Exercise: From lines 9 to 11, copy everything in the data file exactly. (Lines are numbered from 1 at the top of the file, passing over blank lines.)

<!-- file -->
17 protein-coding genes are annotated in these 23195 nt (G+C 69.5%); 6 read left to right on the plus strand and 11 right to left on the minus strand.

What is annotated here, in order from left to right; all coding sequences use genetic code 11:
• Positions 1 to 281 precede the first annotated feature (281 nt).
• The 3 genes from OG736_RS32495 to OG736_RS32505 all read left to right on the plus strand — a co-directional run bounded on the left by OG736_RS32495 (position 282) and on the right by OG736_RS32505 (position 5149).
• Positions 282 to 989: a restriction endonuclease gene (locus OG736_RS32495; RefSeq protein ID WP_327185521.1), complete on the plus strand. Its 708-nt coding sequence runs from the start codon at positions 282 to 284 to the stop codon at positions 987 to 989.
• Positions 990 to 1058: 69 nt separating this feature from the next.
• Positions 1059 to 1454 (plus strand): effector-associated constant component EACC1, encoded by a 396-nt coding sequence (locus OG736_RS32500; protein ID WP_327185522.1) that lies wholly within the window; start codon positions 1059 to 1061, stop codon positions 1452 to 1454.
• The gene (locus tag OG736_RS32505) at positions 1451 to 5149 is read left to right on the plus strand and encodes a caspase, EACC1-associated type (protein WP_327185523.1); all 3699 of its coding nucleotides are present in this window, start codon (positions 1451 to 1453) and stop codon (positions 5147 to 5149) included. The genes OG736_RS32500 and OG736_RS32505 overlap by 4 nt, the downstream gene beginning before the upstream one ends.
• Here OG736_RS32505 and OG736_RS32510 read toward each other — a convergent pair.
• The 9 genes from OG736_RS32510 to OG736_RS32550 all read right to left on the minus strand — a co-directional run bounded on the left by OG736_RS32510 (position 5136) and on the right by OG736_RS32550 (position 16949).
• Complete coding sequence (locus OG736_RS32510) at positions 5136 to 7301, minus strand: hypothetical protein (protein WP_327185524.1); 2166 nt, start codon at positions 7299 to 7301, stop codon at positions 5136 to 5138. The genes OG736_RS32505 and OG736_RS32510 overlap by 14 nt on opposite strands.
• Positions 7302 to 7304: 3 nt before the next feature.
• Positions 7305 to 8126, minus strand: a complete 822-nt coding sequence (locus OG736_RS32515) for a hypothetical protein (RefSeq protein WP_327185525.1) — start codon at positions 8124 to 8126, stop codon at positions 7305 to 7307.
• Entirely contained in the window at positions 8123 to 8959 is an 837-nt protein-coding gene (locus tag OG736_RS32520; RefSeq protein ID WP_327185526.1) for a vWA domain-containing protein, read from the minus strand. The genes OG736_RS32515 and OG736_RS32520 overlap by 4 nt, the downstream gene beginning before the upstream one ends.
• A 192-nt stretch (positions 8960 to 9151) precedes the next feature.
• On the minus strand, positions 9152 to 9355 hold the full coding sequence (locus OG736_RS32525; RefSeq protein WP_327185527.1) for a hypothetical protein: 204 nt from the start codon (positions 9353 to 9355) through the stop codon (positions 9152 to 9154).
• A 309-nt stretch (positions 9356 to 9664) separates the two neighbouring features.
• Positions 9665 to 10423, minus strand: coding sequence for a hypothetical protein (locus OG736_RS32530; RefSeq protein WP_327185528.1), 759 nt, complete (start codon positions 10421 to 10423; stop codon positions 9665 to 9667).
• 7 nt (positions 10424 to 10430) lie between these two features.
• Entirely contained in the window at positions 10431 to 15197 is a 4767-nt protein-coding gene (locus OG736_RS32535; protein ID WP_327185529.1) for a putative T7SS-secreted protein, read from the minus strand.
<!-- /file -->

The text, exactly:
• Here OG736_RS32505 and OG736_RS32510 read toward each other — a convergent pair.
• The 9 genes from OG736_RS32510 to OG736_RS32550 all read right to left on the minus strand — a co-directional run bounded on the left by OG736_RS32510 (position 5136) and on the right by OG736_RS32550 (position 16949).
• Complete coding sequence (locus OG736_RS32510) at positions 5136 to 7301, minus strand: hypothetical protein (protein WP_327185524.1); 2166 nt, start codon at positions 7299 to 7301, stop codon at positions 5136 to 5138. The genes OG736_RS32505 and OG736_RS32510 overlap by 14 nt on opposite strands.